7th September 2018 Advice & Opinion

A first-time buyers guide to purchasing art [7 top tips]

first time buyers - someone hanging art stock photo

We'll breaking down the challenge of buying your first artwork into 3 digestible chunks - finding, evaluating and buying. For each of these areas we'll provide you some fantastic tips which will take you step by step from confused to confident!

Emily-Downes-Avatar-Profile-Pic.jpg#asset:31093:icon114 By Faye Hamblett-Jones I 7 minute read

You’re well into 'adult life', you've got a good job, a well thought-out wardrobe and your own place. And although your living room no longer resembles pg 22 of IKEA's spring catalogue, you still feel like your place looks a little more shabby than chic! Sound familiar?

Well, this guide is here to help you bring some personality and sophistication into your home. And what better way than with your first piece of artwork!

So where to start? It all sounds well and good, buying art for your home. But we understand that the process can feel a bit daunting.

It can seem like a big commitment where you don't have all the information. You might be asking, what makes for a good purchase or why is a certain piece a certain price? With so much choice, where do I look and how do I choose?

This guide is here to help answer all those questions and calm those niggling fears about choosing the perfect piece for your home!

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FINDING YOUR ARTWORK:

1) Get out there and get to know your style

The first thing you need to do is to get to know yourself and your artistic style! Start looking at art in galleries, online, in books, in magazines, even on Instagram! Get as much inspiration as you can to help figure out what you're attracted to.

Drawing out the common themes about those artworks will help you understand the styles you love. Are you someone who likes attention to detail or broad expressive brush strokes; expansive landscapes or enrapturing portraits? Getting to grips with some of the technical terms or art movements will also help you to articulate what you enjoy! (Check out our simple guide to art jargon here.)

Or why not try out this fun interactive quiz to find out more about your art personality!

Apart from visiting your local gallery or artist studio, art fairs or degree shows also provide a perfect opportunity for first time buyers who want to take in lots of work all at once. These wonderful spaces bring together affordable art for the home in a compact space making it easy to browse hundreds of pieces in a day.

Art Fairs happen regularly in most major cities, often promoting both local and international artists work. Art Fair organisers also regulate the art that is exhibited at the fair, meaning that you’re more than likely to pick up quality pieces by reputable artists!

However, Art Fairs – especially larger ones – can become overwhelming. So before you go it’s worth doing a little research into the fair and what galleries will be represented in the space, so you know what to expect.

Don’t be intimidated by gallerists either, ultimately these people are there to help and guide you. Don’t feel off put by having to ask questions – natural curiosity and learning about the art you're interested in is half the fun - you shouldn't feel a pressure to buy if you just want to browse!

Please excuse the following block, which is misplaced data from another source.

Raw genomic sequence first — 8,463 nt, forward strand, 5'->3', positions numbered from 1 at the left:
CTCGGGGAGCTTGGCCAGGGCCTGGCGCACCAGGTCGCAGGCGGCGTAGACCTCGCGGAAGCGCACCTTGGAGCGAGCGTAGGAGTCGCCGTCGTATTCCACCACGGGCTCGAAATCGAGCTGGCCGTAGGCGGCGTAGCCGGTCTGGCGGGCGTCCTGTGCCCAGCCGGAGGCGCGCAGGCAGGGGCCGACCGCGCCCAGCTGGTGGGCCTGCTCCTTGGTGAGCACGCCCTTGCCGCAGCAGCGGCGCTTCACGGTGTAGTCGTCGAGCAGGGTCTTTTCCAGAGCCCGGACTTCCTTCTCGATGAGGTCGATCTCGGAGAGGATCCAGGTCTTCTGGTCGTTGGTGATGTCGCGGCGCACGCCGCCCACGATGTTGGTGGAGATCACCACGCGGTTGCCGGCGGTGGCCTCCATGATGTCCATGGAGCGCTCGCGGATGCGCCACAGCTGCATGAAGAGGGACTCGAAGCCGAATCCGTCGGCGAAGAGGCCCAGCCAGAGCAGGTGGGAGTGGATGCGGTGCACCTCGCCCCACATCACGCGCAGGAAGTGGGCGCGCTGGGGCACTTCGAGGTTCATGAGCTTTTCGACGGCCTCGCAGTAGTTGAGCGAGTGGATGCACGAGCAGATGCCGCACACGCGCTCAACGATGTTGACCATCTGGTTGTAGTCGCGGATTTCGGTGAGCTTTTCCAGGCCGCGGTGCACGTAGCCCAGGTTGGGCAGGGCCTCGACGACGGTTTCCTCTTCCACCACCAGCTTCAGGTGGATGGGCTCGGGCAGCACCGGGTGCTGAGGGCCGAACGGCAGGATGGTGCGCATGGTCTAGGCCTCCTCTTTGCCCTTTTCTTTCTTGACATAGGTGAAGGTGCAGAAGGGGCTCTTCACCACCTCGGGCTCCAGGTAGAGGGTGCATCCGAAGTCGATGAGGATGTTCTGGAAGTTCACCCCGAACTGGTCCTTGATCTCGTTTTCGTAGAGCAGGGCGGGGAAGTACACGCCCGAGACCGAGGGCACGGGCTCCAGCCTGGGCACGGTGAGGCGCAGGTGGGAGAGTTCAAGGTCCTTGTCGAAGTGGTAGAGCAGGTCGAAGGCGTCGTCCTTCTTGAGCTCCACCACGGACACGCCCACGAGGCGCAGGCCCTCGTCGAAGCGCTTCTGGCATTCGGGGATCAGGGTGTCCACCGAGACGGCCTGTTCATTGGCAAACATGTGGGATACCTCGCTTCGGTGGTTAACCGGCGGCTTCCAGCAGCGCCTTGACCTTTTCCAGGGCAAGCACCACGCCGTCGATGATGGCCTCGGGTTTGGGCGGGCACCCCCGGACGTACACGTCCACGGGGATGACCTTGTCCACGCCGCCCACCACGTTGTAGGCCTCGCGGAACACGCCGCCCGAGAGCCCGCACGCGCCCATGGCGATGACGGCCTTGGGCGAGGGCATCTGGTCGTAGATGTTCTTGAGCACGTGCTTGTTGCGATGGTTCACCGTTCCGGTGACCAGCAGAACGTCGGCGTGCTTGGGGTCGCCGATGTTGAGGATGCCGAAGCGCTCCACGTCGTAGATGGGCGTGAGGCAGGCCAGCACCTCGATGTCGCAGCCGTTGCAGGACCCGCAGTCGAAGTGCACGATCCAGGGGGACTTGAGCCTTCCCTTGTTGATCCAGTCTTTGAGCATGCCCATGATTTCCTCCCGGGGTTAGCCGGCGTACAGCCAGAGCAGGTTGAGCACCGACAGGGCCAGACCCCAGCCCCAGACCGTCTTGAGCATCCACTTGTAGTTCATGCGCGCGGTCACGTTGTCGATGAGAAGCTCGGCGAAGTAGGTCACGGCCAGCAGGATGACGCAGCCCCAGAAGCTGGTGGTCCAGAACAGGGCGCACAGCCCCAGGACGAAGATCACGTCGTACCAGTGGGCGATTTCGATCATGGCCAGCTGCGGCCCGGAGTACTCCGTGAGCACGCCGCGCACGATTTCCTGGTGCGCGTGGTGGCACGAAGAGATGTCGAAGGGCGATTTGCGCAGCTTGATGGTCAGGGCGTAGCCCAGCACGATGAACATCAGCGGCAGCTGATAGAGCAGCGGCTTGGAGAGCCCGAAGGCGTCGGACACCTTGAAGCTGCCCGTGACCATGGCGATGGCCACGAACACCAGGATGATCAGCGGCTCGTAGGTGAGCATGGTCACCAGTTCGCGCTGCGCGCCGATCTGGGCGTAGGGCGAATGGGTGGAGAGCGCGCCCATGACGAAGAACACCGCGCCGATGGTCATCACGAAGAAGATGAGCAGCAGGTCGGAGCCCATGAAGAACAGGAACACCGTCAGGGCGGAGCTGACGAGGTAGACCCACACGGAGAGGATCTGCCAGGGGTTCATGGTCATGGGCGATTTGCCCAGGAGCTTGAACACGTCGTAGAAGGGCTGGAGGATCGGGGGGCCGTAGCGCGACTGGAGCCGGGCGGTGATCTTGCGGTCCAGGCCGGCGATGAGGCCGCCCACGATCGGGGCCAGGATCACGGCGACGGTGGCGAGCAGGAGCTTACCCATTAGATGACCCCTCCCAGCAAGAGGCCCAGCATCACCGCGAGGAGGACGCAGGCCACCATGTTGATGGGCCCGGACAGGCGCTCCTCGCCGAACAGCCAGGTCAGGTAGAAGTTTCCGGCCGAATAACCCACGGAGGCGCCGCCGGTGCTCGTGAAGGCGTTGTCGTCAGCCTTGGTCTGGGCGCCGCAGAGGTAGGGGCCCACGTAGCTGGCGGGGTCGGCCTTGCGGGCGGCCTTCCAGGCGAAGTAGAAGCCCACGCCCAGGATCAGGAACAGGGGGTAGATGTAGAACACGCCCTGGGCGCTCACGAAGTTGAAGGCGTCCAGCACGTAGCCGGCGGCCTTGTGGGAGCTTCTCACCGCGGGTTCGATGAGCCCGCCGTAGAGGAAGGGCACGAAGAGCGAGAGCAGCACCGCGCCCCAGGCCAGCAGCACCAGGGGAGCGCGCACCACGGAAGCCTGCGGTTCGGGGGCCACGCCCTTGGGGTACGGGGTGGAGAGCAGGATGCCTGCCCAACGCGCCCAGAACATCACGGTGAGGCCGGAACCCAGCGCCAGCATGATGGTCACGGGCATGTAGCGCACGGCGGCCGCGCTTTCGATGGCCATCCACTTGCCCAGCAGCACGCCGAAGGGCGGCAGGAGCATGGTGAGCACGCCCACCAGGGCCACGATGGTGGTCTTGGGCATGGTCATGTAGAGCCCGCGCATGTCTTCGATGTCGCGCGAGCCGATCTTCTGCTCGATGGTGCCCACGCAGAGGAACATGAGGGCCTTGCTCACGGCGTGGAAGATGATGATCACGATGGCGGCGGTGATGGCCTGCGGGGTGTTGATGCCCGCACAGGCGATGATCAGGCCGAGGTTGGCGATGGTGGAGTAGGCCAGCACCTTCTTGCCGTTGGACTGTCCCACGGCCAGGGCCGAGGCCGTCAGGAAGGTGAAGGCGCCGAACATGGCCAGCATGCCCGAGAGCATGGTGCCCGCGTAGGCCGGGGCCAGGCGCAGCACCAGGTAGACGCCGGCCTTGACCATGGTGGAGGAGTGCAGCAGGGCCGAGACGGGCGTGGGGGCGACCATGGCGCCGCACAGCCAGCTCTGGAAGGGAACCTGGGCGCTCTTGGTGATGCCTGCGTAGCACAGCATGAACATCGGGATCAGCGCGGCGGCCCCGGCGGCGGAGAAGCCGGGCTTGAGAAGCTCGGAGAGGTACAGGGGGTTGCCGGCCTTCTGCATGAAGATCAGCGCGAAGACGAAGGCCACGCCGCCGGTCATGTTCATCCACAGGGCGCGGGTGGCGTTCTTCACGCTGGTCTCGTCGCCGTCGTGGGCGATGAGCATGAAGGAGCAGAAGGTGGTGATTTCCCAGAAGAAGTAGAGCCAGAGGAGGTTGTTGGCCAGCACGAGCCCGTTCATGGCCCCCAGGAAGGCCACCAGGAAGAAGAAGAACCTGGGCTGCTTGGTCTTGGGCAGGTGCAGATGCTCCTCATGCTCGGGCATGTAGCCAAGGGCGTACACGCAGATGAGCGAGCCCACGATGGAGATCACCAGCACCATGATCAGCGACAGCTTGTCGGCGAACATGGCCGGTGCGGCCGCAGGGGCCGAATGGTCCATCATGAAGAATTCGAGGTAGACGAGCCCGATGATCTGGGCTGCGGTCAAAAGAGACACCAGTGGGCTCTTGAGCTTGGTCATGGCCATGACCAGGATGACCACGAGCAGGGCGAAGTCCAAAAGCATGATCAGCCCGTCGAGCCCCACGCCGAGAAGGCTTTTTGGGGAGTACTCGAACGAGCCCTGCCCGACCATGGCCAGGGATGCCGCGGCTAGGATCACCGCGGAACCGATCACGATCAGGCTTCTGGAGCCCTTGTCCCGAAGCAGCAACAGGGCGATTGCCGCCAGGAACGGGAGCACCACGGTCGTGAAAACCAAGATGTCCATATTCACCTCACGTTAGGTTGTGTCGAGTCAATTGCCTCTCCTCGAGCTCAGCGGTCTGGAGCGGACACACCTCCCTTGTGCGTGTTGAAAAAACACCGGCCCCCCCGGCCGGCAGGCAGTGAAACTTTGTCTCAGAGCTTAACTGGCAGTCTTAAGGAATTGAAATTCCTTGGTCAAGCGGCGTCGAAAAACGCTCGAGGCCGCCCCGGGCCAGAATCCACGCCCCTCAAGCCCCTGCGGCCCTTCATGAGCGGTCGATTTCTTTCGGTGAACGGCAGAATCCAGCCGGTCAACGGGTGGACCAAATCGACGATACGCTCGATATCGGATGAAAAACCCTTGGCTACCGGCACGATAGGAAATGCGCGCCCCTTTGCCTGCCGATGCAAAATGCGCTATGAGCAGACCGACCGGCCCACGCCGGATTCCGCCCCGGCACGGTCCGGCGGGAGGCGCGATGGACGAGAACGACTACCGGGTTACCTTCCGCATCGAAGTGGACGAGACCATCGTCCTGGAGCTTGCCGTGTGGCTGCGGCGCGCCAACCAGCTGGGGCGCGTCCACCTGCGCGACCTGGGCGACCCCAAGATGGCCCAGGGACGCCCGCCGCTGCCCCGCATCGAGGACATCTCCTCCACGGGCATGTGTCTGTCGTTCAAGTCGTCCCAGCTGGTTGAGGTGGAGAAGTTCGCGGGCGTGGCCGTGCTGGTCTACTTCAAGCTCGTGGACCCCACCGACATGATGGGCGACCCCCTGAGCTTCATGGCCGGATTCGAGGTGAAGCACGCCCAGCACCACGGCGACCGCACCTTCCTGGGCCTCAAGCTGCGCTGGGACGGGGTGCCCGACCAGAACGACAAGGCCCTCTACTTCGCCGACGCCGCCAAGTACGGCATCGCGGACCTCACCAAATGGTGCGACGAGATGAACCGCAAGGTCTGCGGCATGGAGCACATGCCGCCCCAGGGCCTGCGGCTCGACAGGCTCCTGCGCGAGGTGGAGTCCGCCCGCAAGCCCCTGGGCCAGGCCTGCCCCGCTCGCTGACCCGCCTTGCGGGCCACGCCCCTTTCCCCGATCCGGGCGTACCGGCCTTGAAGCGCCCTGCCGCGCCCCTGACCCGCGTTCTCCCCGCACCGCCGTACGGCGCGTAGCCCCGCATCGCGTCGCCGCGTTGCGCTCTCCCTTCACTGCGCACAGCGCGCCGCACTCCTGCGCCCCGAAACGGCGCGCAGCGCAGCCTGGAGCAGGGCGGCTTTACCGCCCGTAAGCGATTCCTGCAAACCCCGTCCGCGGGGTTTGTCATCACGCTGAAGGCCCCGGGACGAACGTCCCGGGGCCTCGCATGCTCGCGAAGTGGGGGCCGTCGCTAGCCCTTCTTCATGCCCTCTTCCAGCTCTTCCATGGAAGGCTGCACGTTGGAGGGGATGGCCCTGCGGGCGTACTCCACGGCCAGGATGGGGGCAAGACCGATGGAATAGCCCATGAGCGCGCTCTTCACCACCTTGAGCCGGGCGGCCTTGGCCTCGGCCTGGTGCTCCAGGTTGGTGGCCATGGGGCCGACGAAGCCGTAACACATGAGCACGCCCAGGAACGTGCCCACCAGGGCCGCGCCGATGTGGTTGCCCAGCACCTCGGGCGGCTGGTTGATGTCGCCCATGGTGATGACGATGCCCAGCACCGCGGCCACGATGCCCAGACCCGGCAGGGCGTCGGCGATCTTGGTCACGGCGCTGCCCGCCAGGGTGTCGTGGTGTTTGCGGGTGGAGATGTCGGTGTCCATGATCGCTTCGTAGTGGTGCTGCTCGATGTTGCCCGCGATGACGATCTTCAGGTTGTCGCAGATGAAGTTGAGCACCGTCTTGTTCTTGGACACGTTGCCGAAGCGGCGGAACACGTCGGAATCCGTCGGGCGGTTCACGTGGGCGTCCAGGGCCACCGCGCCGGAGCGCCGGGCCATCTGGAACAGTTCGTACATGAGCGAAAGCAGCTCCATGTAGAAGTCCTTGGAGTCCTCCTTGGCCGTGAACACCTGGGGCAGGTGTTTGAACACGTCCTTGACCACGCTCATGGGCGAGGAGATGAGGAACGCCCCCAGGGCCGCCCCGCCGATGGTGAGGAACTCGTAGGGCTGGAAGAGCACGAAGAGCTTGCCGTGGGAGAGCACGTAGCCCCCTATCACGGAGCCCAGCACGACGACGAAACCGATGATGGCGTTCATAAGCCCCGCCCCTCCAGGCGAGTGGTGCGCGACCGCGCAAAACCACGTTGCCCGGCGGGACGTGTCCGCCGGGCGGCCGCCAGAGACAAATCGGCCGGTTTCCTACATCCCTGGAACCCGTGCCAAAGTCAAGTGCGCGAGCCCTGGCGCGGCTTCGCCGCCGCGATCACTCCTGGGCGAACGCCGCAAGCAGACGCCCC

Unlike anything else, art is about finding something you have an emotional connection with – so always look for artists that spark that instant attraction.

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Photo credit: Widewalls

2) Understand your limitations

Although it's not much fun being practical, you do have to consider realistically what you're willing to spend and what space you have to play with.

Budget:

Art has a stigma of being expensive, but good art doesn't mean expensive art! Any original art will certainly will cost you more than a poster from IKEA, but it's important to consider what goes into the creation and execution of the artwork. (Read our article on 'What affordable art really means' to get an insight).

Besides the longevity of love you will have for your first piece, you are helping independent artists earn a living, which is so much more rewarding than buying mass-produced art off the high street.

Regardless, be mindful of what you can afford - overspending on your first purchase can put you off buying your next artwork, especially if you have to eat like a student for a month!

Setting a realistic budget is crucial, but if you find something which is a little out of your price range which you can't keep your eyes off, then talk to the seller about financing options. Most galleries now allow customers to set up instalment plans where they reserve and house the artwork after you’ve paid a deposit, and then you receive the piece after paying off the full amount in bite size chunks over a period of time.

If they don't offer their own finance options a common programme that galleries might be part of is the Own Art Scheme. In a similar way this allows buyers to spread the cost of a purchase over 10 months with an interest free loan. This makes buying larger, more pricey statement pieces affordable for first time buyers, meaning that you don’t have to compromise on affording an original that reflects your unique style.

> Explore artwork under £500

Artist: Lisa Denyer

Space:

Are you looking for something for your living room or your bedroom? Would you like a larger statement piece or something more versatile?

When buying your first piece on a budget, usually buying smaller pieces are a great way to build your confidence. Over a period your smaller pieces can come together as a beautiful gallery wall. (Check out our guide to creating the perfect wall gallery here). They also may be more versatile in terms of where they can be placed around your home - fitting in with different pictures or objects that may already exist in your home.

Even large wall art needs additional 'breathing room' otherwise it can overshadow everything in your interior making it feel cluttered and overly busy. On the other hand, a small painting on a large open wall will equally look lost and out of place!